Ambiguous Poems About Death – Spray (reviewed by Dave Franklin)

It is fair to say that Hammered in an Airport is one of my favourite tracks of the year, which is odd because synth-driven pop is not something that usually catches my ear. And that just shows you the power of a great song and of talented songwriters. A great song catches you off guard, it tears down tribal prejudices, it reminds you that there are only two types of music…the stuff you like and the stuff that you don’t. Hammered in an Airport is a truly great song.

So what of the wonderfully titled Ambiguous Poems About Death, the album that the song calls home? Well, if Hammered in an Airport was the song that really demonstrated to me how brilliant Spray’s witty, wise and often satirical pop is, opener Blurred in The Background, another single sent out into the world as a taster and teaser, just hammered things home.

On the surface, Spray‘s music seems simple, a collection of dance grooves and smart lyrics, infectious, immediate, inventive…everything that pop should be. But the more you listen to things, the more you realise just how clever the album is. Imagine if The Pet Shop Boys developed a sense of humour? Or if Chumbawamba stopped taking themselves so seriously. Or perhaps if The KLF got bored of their own anarchy and just concentrated on making the music rather than changing its landscape.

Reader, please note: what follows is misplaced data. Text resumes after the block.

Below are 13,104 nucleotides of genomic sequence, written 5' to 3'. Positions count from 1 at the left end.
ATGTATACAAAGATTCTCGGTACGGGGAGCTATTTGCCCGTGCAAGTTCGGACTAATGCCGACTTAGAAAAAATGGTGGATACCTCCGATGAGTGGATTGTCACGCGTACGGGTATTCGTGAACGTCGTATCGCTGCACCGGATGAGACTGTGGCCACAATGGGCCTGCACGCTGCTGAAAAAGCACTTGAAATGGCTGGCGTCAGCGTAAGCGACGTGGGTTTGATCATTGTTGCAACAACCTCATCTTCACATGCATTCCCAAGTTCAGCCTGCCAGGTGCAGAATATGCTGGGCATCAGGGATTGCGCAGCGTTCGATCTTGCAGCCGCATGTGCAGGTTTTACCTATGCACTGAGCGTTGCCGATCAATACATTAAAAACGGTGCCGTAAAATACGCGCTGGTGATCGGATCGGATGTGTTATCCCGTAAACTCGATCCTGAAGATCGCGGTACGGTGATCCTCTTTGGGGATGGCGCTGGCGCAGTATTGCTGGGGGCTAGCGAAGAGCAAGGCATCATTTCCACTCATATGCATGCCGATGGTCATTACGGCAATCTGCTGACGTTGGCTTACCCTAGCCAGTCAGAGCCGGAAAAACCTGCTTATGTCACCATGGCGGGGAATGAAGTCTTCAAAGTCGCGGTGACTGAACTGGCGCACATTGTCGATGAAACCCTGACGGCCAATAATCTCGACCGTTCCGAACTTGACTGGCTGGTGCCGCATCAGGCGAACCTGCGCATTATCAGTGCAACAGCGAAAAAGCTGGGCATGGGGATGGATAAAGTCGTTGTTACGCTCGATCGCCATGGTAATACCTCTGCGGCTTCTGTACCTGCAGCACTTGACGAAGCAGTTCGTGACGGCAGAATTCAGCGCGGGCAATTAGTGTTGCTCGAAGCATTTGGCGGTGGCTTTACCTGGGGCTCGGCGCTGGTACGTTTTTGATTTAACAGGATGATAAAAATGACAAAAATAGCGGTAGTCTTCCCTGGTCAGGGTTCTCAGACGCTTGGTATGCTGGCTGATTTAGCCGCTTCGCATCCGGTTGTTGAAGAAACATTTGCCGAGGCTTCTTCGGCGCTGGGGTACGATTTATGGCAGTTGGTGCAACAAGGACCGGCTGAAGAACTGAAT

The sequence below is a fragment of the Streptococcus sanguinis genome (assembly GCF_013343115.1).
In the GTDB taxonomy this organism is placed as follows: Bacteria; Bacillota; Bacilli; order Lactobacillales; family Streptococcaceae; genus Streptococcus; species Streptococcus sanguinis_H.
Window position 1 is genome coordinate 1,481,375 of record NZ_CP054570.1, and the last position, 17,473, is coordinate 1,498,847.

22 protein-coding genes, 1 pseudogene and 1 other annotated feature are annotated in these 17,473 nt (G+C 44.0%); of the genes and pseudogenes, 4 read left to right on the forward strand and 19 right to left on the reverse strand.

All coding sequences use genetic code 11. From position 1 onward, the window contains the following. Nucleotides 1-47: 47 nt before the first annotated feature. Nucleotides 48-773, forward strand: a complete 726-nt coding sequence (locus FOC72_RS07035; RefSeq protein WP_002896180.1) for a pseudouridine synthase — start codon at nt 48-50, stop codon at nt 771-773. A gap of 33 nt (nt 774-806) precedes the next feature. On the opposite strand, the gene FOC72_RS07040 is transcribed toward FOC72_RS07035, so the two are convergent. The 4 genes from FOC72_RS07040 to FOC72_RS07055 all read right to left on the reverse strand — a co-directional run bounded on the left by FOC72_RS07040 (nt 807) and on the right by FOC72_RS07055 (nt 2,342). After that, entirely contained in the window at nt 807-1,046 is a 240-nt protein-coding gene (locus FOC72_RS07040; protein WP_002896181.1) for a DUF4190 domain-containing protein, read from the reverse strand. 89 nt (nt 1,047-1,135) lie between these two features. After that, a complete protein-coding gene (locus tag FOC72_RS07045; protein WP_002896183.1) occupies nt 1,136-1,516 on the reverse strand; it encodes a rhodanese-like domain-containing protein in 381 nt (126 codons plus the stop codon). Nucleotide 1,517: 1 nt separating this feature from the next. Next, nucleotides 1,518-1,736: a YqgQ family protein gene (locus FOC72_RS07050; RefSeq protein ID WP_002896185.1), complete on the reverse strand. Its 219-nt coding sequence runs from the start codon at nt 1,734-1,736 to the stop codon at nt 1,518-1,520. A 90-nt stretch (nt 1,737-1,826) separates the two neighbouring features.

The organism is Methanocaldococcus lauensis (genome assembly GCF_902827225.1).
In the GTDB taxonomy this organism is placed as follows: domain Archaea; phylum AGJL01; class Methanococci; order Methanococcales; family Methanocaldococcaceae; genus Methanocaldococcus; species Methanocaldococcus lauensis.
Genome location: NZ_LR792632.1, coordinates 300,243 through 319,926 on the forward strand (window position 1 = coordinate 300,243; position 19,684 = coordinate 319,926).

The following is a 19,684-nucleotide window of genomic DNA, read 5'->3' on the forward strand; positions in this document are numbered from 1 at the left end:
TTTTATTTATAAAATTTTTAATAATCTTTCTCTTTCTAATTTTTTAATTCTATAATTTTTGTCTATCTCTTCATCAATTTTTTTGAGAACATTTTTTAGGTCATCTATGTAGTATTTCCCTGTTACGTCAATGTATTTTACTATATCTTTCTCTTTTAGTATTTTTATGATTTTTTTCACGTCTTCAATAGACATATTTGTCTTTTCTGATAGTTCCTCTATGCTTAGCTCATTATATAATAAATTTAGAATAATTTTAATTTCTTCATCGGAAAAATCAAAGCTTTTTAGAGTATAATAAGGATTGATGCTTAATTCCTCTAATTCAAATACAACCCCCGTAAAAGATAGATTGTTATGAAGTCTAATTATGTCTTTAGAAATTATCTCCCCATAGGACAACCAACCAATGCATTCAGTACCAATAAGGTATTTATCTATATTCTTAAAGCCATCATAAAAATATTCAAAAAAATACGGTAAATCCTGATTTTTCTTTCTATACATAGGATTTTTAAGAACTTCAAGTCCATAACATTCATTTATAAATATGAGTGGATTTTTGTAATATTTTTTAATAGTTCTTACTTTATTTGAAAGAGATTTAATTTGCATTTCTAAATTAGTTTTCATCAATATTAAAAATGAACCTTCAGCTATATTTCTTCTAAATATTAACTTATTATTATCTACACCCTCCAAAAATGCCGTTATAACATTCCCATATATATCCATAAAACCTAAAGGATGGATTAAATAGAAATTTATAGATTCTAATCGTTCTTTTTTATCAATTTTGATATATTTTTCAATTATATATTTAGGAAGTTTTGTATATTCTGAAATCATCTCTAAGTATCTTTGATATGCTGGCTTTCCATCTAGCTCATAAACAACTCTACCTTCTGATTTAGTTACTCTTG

Enough of the Small Talk, Where’s My Money? like many of their songs, seems to take deft side-swipes at society but does so in such a way that it doesn’t get in the way of the song, one which ebbs and flows between subtle breakdowns and shimmering groove-fests. The Big Idea is poised and polished, Mindless Insincere Ooze is surprisingly buoyant, bouncing along on its own jocular energy and The Emergency Exit Man is futuristic, frantic, fun and fantastic.

It’s an album of great songs and sonic high points, easy addictions and risible lyrics, it’s one that seems straightforward but listen closer and you realise that its songs are masterclasses in hook and groove. Come here for the glorious Hammered in An Airport, stay for another eleven fantastic songs. Pop just upped its game, good luck following this, people!

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